That said, there may well have been some emigrants from Koekelare who were compelled to leave. Twenty years later, in the 1850s, it was just such a letter that inspired tens of thousands of Walloons (and some Flemings) to emigrate from Namur and Brussels to the Door County region of Wisconsin (where even today one can find references to their ethnic roots). Later still, in the 1880s, there were such a significant number of Flemings in Moline, Illinois, that a reporter would write: “A private letter from C.L. DeWaele, shows him to be finely located at Moline, Ill…. That city claims among its population 4,000 Belgians, and that alone will give Mr. DeWaele an inside tract [sic], as he is perfectly familiar with their language and customs.” [The Avalanche, Crawford County, MI newspaper, April 7, 1892].

Records of Koekelaars
Unfortunately and as far as this writer is aware of, there is no one source for those interested in knowing about the Koekelaar emigrants to America. The Ellis Island portal ( ) is generally the best national source on immigrants to the United States.

Utilizing only the Ellis Island source only produces 22 individuals of 7 families with records that clearly state the have emigrated to the U.S. from “Koekelare” (or “Couckelaere”) during the 1892-1923 period. We can clearly state that Koekelare emigrants came to the U.S. in four ‘waves’: 1909 (6 individuals from the Cuylle, DeHaemer, Van Hevel and Willaert families); 1912-3 (3 from the Lalenbien and Van Hevel families); 1919-20 (12 from the Hendryckx and Vantyyhem [sic] and Willaert families) , and one in 1923 (Julia Willaert).

Family Individual Year(s) Recorded At Ellis Island
Cuylle Ernest 1909 (33 years old)
Dehaemers Jules 1909 (25y)
Mathilde 1909 (23y)
Hendryckx Auguste 1919 (43y)
Sidonie 1919 (33y)
Maurice 1919 (6y)
Zulma 1919 (5y)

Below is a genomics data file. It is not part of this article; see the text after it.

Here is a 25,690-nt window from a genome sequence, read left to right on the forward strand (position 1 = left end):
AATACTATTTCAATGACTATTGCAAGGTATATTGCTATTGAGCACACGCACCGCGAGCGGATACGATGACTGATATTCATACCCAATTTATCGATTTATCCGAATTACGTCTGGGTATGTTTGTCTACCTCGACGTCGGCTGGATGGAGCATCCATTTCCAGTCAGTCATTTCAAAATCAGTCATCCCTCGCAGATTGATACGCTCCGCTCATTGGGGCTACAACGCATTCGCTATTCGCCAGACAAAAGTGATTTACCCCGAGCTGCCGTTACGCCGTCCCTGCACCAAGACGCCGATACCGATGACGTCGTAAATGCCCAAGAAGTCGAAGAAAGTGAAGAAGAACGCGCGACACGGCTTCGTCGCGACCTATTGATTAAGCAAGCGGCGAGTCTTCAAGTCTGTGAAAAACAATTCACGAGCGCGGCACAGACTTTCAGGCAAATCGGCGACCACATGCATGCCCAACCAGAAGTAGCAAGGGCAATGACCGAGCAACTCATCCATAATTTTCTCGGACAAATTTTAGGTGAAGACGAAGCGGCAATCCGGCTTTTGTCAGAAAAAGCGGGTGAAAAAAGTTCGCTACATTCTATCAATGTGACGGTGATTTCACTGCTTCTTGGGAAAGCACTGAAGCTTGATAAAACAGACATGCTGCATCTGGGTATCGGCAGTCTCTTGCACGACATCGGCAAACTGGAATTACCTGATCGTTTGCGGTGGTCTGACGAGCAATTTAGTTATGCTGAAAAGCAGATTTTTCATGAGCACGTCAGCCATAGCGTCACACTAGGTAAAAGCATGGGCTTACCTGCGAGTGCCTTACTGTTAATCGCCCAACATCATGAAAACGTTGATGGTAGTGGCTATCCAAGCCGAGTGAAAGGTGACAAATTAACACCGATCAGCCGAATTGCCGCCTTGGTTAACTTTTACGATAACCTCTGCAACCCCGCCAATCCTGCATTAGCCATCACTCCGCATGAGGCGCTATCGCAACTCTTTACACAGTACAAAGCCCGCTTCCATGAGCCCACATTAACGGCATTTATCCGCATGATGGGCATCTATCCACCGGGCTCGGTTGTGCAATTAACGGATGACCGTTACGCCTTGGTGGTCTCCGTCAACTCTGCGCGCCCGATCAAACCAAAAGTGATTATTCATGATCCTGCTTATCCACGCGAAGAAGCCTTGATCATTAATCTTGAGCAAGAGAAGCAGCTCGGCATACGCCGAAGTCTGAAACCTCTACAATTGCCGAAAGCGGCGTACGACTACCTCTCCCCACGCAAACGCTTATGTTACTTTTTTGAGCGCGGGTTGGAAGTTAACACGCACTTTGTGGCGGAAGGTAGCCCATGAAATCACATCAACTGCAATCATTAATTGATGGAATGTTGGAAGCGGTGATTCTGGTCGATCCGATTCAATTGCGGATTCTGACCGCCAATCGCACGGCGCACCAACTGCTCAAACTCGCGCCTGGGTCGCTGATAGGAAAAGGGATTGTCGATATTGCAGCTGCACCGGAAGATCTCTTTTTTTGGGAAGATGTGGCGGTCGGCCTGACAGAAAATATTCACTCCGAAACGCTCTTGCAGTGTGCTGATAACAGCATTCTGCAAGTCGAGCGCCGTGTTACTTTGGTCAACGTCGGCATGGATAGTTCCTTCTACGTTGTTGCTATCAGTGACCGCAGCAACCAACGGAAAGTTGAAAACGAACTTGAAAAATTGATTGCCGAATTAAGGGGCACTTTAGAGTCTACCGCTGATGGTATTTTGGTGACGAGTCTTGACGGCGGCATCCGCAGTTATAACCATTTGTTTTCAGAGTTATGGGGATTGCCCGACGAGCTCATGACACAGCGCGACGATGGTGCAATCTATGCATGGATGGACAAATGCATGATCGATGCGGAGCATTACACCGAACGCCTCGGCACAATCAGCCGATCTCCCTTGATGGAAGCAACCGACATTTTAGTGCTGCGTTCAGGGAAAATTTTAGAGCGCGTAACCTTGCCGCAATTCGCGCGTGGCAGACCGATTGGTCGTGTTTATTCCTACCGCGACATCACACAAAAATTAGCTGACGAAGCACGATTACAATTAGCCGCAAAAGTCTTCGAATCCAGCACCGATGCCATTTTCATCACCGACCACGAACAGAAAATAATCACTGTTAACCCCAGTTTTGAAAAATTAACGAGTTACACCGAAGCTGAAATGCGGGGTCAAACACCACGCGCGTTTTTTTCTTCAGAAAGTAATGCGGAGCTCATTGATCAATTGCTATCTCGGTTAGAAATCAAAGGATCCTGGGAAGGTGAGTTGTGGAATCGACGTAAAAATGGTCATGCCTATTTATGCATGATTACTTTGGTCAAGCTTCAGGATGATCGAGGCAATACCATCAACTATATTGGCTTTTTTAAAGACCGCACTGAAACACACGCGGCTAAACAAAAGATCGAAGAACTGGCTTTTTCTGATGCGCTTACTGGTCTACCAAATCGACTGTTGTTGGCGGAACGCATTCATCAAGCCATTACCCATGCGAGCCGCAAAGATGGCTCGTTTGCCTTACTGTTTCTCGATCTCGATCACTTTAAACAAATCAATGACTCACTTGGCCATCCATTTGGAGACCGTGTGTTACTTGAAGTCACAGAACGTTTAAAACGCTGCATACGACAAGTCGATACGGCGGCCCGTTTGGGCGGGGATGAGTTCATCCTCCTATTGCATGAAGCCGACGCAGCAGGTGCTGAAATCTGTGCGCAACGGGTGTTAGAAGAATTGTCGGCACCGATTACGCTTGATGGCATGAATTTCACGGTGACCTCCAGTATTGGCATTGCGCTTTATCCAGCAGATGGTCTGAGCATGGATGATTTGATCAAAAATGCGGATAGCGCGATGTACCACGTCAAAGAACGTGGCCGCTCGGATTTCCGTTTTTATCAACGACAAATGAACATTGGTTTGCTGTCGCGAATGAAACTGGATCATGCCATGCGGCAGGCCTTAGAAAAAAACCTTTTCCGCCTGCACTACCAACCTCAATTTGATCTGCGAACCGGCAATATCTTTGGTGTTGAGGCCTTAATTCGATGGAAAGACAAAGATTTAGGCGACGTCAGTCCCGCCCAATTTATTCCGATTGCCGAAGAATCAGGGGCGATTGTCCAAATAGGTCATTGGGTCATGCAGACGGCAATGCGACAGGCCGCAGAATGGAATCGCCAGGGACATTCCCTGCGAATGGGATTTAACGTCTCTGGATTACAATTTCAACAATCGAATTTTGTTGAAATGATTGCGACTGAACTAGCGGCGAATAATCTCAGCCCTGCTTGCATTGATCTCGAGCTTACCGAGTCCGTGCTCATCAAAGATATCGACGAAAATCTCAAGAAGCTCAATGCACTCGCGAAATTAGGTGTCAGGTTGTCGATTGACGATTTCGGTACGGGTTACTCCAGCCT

Maria 1919 (3y)
Lalenbien Arthur 1913 (28y)
Van Hevel August 1909 (33y) – also w/ his family in 1912 at 37y
Julina 1912 (28y)
Maria 1912 (5y)
Vantyyhem Achiel 1920 (23y)
Bertha 1920 (24y)
Willaert Cyriel 1909 (19)
Pharilde 1909 (19)
Lucie 1919 (26)
Irma 1919 (22)
Maurice 1919 (19)
Serome 1919 (16)
Julia 1923 (44)

Adapted from:

Altogether, the above table suggests only 19 individuals from Koekelare emigrated to the United States during the 1892-1924 period. However, if we conduct a broader search of the records to account for various mis-spellings of Koekelare (eg, not only ‘Couckelaere’, but also ‘Cochelaire’, ‘Coclars’, ‘Kooklaars’, etc.) we arrive at a total of 77 individuals arriving at Ellis Island alone during that period. The breakdown looks thus:

77 Individual Entries 1892-1924
(27Females + 39Males)

Year Number Percent Destinations

1923 1 1.30% NYC

1920 12 15.58% Kansas-2; Metamore, OH-2;

1919 17 22.08%

1914 16 20.78% Mankato, MN

1913 10 12.99%

1912 7 9.09%

1910 2 2.60% Mankato, MN

1909 6 7.79%

1907 3 3.90%

1906 1 1.30%

1903 2 2.60%

Total 77

Adapted from:

The average age of the 77 Koekelare emigrants was 24 years old. This group included 39 males and 27 females. The ages ranged from the 50s (1 of the 77 equal to 1.3%) to preteens (12 of the total equal to 15.80%) but the bulk of the U.S. immigrants from Koekelare – 32 of the 77 – (41.56%) were in their 20s, followed by 16 (20.78%) in their 30s and 40s.

Knowing the failure of many immigration control staff to accurately record not only surnames but also origin information (town, country, etc.) I undertook a wider search of the data. To this I added information from my own family members with proven birth in Koekelare as well as other U.S. government records (WW 1 Draft Cards) and in Belgium (such as Venesoen interviews of Belgian emigrants conducted at Antwerp). What I uncovered is a broader list of at least 100 individuals born in Koekelare and proven to have lived in North America during the 75 year period from 1890 to 1965.